I can remember back to when I hid my artwork in fear, believing that it was not “real art.” Sadly, many other artists still do not believe in the worth of their creations. Having overcome this hurdle of self-confidence, I now know it is important for these artists to receive encouragement and support for their creative process even if they do not want to display their work. Should artists express interest in sharing, my online Community Gallery offers a safe venue to begin this journey.
One member of the Community Gallery describes his experience. “When I was putting my work onto the Community Gallery website, Amy took the time to act as a mentor to me…I was very fearful that I was not good enough as an artist. [Selling my drawings] gave me the confidence to make personal contacts and share my business cards…It opened up a whole new world to me.” For many, it is the first public display of their artwork. The non-competitive environment supports them through the initial process of presenting it.
When I first started the Healing Through Art project, I talked about all the things that I intended to do someday as an artist. Now all the pieces are coming together and the universe is telling me that I am ready for the next step. I move forward on my journey of healing, embracing each opportunity with enthusiasm, and quietly encouraging you to remember the “art” in “healing arts.” - CHA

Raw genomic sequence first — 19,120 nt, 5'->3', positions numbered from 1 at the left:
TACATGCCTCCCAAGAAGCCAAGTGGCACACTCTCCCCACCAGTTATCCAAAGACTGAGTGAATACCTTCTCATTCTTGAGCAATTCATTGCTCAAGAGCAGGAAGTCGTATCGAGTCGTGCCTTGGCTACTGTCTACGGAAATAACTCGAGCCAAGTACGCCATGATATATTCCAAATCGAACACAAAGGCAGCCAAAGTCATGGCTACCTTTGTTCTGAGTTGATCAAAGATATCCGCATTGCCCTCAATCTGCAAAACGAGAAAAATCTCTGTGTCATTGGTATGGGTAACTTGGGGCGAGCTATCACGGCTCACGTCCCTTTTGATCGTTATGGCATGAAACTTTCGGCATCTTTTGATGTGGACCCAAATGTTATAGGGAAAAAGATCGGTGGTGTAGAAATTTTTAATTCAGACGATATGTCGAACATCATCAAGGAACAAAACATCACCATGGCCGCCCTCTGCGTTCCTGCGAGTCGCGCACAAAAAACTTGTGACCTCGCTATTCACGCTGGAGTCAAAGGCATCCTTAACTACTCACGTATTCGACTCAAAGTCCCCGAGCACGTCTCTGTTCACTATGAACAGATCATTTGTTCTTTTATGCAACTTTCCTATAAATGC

Local sponsors to the Art Book Donation Program currently include the Seagull Motel in Truro, the Portuguese Bakery in Provincetown, Beans and Bears in Dennisport, Stella Pizza in Orleans, individual teachers at Cape Cod Regional Technical High School in Harwich, and The Family School in Brewster, as well as numerous anonymous friends. The Unraveling My Purple Sweater exhibit will display twice on Cape Cod in the upcoming year: at the Psych Center of Cape Cod Hospital and First Parish Brewster Unitarian Universalist Church. To participate as a sponsor in the Art Book Donation Program or to learn more about “Healing Through Art” and upcoming events, please visit www.amys-art.com or contact Amy by email at email@example.com.